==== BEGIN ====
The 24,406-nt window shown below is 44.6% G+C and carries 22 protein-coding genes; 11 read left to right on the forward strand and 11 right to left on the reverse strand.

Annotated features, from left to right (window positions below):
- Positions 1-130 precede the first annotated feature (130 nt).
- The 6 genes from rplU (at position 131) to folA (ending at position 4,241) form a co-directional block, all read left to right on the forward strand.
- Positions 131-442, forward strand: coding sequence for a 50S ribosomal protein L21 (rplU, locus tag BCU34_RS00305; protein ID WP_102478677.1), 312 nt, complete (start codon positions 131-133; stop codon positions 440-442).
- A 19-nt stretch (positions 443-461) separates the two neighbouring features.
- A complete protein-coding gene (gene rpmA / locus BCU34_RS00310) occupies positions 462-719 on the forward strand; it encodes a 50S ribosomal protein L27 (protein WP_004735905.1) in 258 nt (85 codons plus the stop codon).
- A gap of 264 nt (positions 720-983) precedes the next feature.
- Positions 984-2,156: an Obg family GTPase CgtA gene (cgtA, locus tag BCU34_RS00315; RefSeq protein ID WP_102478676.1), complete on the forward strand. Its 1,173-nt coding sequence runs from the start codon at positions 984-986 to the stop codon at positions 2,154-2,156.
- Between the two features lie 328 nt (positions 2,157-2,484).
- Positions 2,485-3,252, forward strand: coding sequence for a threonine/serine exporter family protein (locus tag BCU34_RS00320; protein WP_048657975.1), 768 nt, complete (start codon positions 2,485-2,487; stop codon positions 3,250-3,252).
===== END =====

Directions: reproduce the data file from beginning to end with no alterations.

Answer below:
The 24,406-nt window shown below is 44.6% G+C and carries 22 protein-coding genes; 11 read left to right on the forward strand and 11 right to left on the reverse strand.

Annotated features, from left to right (window positions below):
- Positions 1-130 precede the first annotated feature (130 nt).
- The 6 genes from rplU (at position 131) to folA (ending at position 4,241) form a co-directional block, all read left to right on the forward strand.
- Positions 131-442, forward strand: coding sequence for a 50S ribosomal protein L21 (rplU, locus tag BCU34_RS00305; protein ID WP_102478677.1), 312 nt, complete (start codon positions 131-133; stop codon positions 440-442).
- A 19-nt stretch (positions 443-461) separates the two neighbouring features.
- A complete protein-coding gene (gene rpmA / locus BCU34_RS00310) occupies positions 462-719 on the forward strand; it encodes a 50S ribosomal protein L27 (protein WP_004735905.1) in 258 nt (85 codons plus the stop codon).
- A gap of 264 nt (positions 720-983) precedes the next feature.
- Positions 984-2,156: an Obg family GTPase CgtA gene (cgtA, locus tag BCU34_RS00315; RefSeq protein ID WP_102478676.1), complete on the forward strand. Its 1,173-nt coding sequence runs from the start codon at positions 984-986 to the stop codon at positions 2,154-2,156.
- Between the two features lie 328 nt (positions 2,157-2,484).
- Positions 2,485-3,252, forward strand: coding sequence for a threonine/serine exporter family protein (locus tag BCU34_RS00320; protein WP_048657975.1), 768 nt, complete (start codon positions 2,485-2,487; stop codon positions 3,250-3,252).